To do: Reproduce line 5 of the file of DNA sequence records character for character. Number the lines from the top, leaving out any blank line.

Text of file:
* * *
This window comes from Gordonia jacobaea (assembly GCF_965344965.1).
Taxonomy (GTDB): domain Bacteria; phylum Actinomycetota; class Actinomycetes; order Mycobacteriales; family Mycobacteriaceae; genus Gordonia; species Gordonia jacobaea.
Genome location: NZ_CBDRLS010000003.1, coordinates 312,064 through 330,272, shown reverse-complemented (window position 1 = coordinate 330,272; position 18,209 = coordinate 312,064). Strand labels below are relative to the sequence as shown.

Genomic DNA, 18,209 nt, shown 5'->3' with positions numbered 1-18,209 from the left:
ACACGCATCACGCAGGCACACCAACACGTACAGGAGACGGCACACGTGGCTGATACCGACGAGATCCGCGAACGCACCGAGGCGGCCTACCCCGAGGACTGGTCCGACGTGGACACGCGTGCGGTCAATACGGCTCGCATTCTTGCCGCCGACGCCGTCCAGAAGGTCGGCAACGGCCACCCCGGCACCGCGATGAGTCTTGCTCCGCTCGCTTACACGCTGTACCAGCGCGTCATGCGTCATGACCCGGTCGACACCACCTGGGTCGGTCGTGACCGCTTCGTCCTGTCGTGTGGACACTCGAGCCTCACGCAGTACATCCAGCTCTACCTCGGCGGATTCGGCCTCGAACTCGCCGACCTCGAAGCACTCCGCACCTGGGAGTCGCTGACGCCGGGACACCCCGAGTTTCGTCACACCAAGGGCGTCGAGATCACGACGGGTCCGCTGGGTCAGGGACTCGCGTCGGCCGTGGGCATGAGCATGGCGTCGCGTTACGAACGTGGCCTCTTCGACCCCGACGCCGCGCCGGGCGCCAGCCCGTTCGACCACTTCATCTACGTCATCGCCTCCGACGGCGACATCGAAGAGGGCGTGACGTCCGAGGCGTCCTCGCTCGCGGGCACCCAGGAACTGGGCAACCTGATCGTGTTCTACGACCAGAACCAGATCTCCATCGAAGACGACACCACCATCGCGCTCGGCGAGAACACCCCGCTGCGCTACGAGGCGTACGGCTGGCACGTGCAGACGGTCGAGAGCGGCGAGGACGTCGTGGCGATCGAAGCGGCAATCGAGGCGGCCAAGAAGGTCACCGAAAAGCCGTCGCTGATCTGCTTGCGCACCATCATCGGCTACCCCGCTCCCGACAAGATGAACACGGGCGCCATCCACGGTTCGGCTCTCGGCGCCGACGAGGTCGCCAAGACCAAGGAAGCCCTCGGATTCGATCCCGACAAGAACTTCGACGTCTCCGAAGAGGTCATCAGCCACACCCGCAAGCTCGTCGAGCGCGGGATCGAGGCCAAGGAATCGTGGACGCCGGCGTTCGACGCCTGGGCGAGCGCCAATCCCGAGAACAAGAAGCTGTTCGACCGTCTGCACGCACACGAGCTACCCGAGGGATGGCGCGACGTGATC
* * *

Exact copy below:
ACACGCATCACGCAGGCACACCAACACGTACAGGAGACGGCACACGTGGCTGATACCGACGAGATCCGCGAACGCACCGAGGCGGCCTACCCCGAGGACTGGTCCGACGTGGACACGCGTGCGGTCAATACGGCTCGCATTCTTGCCGCCGACGCCGTCCAGAAGGTCGGCAACGGCCACCCCGGCACCGCGATGAGTCTTGCTCCGCTCGCTTACACGCTGTACCAGCGCGTCATGCGTCATGACCCGGTCGACACCACCTGGGTCGGTCGTGACCGCTTCGTCCTGTCGTGTGGACACTCGAGCCTCACGCAGTACATCCAGCTCTACCTCGGCGGATTCGGCCTCGAACTCGCCGACCTCGAAGCACTCCGCACCTGGGAGTCGCTGACGCCGGGACACCCCGAGTTTCGTCACACCAAGGGCGTCGAGATCACGACGGGTCCGCTGGGTCAGGGACTCGCGTCGGCCGTGGGCATGAGCATGGCGTCGCGTTACGAACGTGGCCTCTTCGACCCCGACGCCGCGCCGGGCGCCAGCCCGTTCGACCACTTCATCTACGTCATCGCCTCCGACGGCGACATCGAAGAGGGCGTGACGTCCGAGGCGTCCTCGCTCGCGGGCACCCAGGAACTGGGCAACCTGATCGTGTTCTACGACCAGAACCAGATCTCCATCGAAGACGACACCACCATCGCGCTCGGCGAGAACACCCCGCTGCGCTACGAGGCGTACGGCTGGCACGTGCAGACGGTCGAGAGCGGCGAGGACGTCGTGGCGATCGAAGCGGCAATCGAGGCGGCCAAGAAGGTCACCGAAAAGCCGTCGCTGATCTGCTTGCGCACCATCATCGGCTACCCCGCTCCCGACAAGATGAACACGGGCGCCATCCACGGTTCGGCTCTCGGCGCCGACGAGGTCGCCAAGACCAAGGAAGCCCTCGGATTCGATCCCGACAAGAACTTCGACGTCTCCGAAGAGGTCATCAGCCACACCCGCAAGCTCGTCGAGCGCGGGATCGAGGCCAAGGAATCGTGGACGCCGGCGTTCGACGCCTGGGCGAGCGCCAATCCCGAGAACAAGAAGCTGTTCGACCGTCTGCACGCACACGAGCTACCCGAGGGATGGCGCGACGTGATC